Royal Marine Lt Ollie Augustin's Kent funeral

Lt Ollie Augustin
Image caption Lt Ollie Augustin was leading a patrol when he was killed in a bomb blast in Afghanistan on 27 May

The funeral of a Royal Marine killed in a bomb blast in Afghanistan has taken place in Kent.

Lt Ollie Augustin, 23, from Dartford, was killed alongside Marine Sam Alexander, 28, of Plymouth, on 27 May.

The two men, both of 42 Commando, were killed in the Loy Mandeh area of the Nad-e Ali District of Helmand Province as they searched a compound.

Lt Augustin's funeral service was held at St Martin of Tours Church in Eynsford.

Hundreds of mourners gathered at the church to hear tributes in his memory.

About 30 relatives and friends of Lt Augustin walked behind the hearse as it arrived at the church in front of a row of veteran standard bearers.

The hour-long service was relayed outside via audio and video-link.

The former Dartford Grammar School pupil was described by colleagues as a "one in a million friend" who was inspirational, passionate and selfless.

He was leading a patrol when the device exploded.

Defence Secretary Dr Liam Fox said he was a "natural leader who led from the front and set a fine example for those that he worked with".

'The Boss'

Lt Augustin left school aged 18 and took a gap year, during which he volunteered at a school in Kenya.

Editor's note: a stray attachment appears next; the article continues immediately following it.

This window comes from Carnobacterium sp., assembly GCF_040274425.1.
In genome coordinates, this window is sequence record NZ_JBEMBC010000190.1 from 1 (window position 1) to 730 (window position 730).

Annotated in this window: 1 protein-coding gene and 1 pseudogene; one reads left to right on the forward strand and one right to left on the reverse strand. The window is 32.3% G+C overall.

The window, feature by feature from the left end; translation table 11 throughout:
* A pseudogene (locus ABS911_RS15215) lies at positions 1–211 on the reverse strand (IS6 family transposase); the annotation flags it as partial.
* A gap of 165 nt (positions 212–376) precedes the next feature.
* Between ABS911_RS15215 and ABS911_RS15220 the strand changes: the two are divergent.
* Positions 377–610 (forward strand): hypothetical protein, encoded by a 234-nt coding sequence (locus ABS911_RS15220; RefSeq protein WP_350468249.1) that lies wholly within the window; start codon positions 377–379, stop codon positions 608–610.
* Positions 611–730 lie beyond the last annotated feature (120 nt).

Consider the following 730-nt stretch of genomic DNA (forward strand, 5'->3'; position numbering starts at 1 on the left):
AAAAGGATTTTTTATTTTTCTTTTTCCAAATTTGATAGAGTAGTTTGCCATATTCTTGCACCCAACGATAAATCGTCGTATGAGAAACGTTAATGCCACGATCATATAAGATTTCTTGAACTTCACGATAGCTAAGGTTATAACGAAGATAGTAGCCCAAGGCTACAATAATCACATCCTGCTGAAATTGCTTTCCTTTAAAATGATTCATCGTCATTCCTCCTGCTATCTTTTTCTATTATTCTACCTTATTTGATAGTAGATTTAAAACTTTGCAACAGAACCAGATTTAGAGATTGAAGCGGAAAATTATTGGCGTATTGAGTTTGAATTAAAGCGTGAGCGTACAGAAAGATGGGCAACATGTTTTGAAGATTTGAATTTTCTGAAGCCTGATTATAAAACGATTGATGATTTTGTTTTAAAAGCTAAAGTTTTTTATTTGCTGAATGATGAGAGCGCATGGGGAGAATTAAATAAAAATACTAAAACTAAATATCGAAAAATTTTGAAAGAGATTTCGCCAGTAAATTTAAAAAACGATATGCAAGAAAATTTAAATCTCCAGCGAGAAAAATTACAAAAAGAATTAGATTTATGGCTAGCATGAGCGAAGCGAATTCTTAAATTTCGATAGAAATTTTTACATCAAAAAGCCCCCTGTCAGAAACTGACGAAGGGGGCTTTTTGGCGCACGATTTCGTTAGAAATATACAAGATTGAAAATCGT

Nicknamed The Boss by comrades, he began his Royal Marines training in 2009 and was passed fit for duty in December last year.

Image caption About 30 relatives and friends of Lt Augustin walked behind the hearse as it arrived at the church

His first appointment was in command of Fire Support Group, Juliet Company, 42 Commando Royal Marines.

He was described by his parents, Jane and Sean, as "a much-loved and cherished son".

"He was a beautiful boy who we were very proud of. He had many friends that he loved and who loved him in return," they said.

"His warmth and humour lit a room and infected all around him. He dealt with people in a thoughtful and compassionate way.

"His independence and sense of adventure meant that he embraced life and his chosen path."

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